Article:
As Halloween approaches, we couldn’t resist the temptation to embark on a spooky adventure exploring the “creepy” side of CXM. These spine-tingling tales reveal the secrets that ghoulish marketers and sinister spirits use to cast their spell over unwitting consumers. Join us in the Martech House of Horrors – if you dare!
Socionics, like its cousin phrenology, says physical features like facial contours can give away personality traits. By gazing into the abyss of your LinkedIn profile photo, Socionics VI (visual identity) algorithms use the principles to classify you as an “INTJ Vampire” or “ESFP Ghost Whisperer”. Marketers can use this for segmentation, targeting and product development.
But does it work?
Although entertaining, the underlying science of Socionics is more séance than lab experiment. We recommend approaching Socionics VI with a healthy dose of scepticism and an analytical third eye.
Speech-to-face tech is an AI that, you guessed it, converts speech into facial expressions. It’s done by analysing tone of voice, pitch and inflection, then mapping them to facial muscle models.
Let’s be clear: current models can’t conjure your face from your disembodied voice. Yet.
The tech is trained on large data sets like YouTube. Reconstructions are based on averages rather than individuals, and models are subject to all kinds of hair-raising biases.
But your digital doppelgänger could be lurking in the shadows.
MIT’s Computer Science and Artificial Intelligence Laboratory (CSAIL) is already working on a Speech2Face AI model that’s spookily lifelike.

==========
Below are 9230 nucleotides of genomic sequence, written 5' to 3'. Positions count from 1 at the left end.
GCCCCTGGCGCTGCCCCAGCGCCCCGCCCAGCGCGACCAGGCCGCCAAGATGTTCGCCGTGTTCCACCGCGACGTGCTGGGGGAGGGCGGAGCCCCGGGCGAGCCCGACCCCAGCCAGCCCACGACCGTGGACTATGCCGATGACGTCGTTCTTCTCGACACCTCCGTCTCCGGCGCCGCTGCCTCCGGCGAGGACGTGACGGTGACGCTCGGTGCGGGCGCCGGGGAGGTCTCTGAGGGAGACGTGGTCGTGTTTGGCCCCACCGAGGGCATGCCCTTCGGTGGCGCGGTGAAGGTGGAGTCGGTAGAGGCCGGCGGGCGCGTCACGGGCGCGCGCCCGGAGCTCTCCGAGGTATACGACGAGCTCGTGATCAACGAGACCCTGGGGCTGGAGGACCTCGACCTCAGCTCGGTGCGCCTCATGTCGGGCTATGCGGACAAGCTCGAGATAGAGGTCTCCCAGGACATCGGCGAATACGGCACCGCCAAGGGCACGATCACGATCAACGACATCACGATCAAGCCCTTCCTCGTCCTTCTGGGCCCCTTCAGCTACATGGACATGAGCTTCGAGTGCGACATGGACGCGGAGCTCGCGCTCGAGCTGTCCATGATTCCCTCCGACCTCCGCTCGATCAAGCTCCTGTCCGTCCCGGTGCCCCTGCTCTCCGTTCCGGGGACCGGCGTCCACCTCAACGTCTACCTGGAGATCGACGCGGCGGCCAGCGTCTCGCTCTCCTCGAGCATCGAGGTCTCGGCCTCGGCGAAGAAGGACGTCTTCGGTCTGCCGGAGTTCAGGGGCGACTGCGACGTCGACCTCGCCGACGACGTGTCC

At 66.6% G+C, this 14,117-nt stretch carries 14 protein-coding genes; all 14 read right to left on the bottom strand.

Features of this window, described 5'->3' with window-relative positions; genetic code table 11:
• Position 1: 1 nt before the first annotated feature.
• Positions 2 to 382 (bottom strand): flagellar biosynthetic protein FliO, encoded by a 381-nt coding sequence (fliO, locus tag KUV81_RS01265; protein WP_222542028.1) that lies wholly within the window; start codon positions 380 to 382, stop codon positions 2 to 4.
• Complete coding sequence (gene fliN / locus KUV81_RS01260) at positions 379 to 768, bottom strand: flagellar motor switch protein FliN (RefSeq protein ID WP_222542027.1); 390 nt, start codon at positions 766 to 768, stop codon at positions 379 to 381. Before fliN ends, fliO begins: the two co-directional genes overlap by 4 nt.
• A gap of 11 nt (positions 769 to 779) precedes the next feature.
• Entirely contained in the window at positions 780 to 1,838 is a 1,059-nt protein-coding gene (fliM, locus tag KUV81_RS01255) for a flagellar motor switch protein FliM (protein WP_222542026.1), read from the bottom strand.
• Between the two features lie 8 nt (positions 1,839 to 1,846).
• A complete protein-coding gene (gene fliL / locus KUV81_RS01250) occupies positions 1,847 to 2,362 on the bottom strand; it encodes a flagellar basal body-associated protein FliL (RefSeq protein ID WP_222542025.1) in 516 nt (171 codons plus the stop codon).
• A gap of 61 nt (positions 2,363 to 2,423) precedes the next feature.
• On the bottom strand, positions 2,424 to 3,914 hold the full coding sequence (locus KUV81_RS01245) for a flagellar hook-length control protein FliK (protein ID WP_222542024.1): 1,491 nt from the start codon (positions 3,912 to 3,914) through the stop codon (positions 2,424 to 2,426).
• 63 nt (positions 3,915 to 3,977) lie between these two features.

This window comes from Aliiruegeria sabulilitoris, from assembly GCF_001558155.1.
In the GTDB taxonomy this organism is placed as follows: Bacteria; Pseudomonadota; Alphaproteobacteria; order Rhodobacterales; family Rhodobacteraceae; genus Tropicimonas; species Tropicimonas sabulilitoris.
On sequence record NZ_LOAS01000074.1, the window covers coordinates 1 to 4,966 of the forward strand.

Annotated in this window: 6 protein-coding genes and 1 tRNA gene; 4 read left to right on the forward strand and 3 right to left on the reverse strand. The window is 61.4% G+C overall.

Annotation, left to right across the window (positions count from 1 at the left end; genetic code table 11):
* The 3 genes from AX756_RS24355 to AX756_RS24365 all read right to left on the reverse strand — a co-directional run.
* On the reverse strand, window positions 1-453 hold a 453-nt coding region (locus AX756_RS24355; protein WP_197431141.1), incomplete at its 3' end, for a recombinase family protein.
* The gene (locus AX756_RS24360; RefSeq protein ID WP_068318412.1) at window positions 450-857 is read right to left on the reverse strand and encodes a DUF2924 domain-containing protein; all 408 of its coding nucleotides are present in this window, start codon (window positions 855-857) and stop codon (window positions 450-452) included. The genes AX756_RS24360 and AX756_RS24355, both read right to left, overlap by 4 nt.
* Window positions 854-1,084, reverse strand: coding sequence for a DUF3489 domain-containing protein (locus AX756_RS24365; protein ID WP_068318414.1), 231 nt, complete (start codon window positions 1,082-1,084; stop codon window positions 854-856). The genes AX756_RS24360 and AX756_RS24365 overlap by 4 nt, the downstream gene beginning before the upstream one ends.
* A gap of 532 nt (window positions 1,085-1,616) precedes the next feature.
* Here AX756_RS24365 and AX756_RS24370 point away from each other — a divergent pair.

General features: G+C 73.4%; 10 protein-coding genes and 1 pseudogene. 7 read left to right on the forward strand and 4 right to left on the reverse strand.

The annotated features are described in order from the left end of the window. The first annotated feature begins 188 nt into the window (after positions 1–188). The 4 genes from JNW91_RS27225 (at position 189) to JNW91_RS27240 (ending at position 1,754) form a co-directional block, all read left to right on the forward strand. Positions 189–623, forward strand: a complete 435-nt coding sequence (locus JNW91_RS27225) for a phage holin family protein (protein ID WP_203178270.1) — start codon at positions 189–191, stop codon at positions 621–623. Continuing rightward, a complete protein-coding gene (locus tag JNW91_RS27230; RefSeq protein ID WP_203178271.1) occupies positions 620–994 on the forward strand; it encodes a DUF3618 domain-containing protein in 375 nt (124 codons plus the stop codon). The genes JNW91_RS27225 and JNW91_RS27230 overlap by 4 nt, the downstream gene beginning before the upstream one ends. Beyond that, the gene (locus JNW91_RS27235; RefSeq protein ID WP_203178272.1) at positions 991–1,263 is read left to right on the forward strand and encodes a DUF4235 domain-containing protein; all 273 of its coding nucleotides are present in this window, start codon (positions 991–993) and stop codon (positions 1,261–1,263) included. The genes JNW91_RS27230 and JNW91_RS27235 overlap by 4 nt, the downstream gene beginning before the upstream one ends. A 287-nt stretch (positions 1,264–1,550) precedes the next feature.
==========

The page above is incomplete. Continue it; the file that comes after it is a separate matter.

Synthesia creates high-quality AI avatars that mimic human expression. Current avatars are based on actors, but they’re convincingly natural. And Synthesia is in cahoots with Speechify, a company working on natural-sounding AI voices with aspirations to create a real-time conversational AI.
Then there’s BHuman using AI to create hyper-personalised outreach videos at scale.
On one side, there’s potential to improve training and development, personalised content, customer service and market research. But this is an article about creepy marketing. We’re obliged to imagine an Upside-Down world where powers combine to create better deepfakes that bewitch unsuspecting victims.
Ethics, transparency, consent and responsible use are going to be critical. And that’s the scariest idea of all.
While demographics (age, gender, location) and behaviours (clicks, purchases) provide valuable insights, they only scratch the surface of understanding.
Psychographics delves into a consumer’s beliefs, values, goals and intentions to understand them on the psychological and emotional level.
|Demographic profile||Psychographic profile|
|Male||Enjoys healthy living but also likes socialising|
|Aged 25-35||Values aesthetics and quality in fashion, home décor and accessories|
|Single||Friends are all getting married and settling down|
|No children||Trying to balance career aspirations with ambitions to travel the world|
|Lives in London||Likes the busy city but will take at least one beach holiday every year|
|Earns £60,000 per year||Saving to buy a home with a (future) partner|
Netflix, a pioneer in the field, uses psychographic profiling to recommend content. Facebook uses it to target ads, and Amazon uses it for personalised product recommendations.
Digital marketing is naturally moving towards psychographic profiling, for example by analysing data to identify motivations and intentions. Some martech even offers this as an OOTB feature.
Still, as CXM consultants, we urge responsible use. You should only have the data you need to achieve your goals.
The key lies in defining the drivers of data collection and use. Marketers must harness the power of psychographics to create tailored consumer experiences, not manipulate mere mortals.
Dark patterns and the dark funnel aren’t really related. Although, you could argue that both are shortcuts. Which begs the question: where is the line between trick and troll?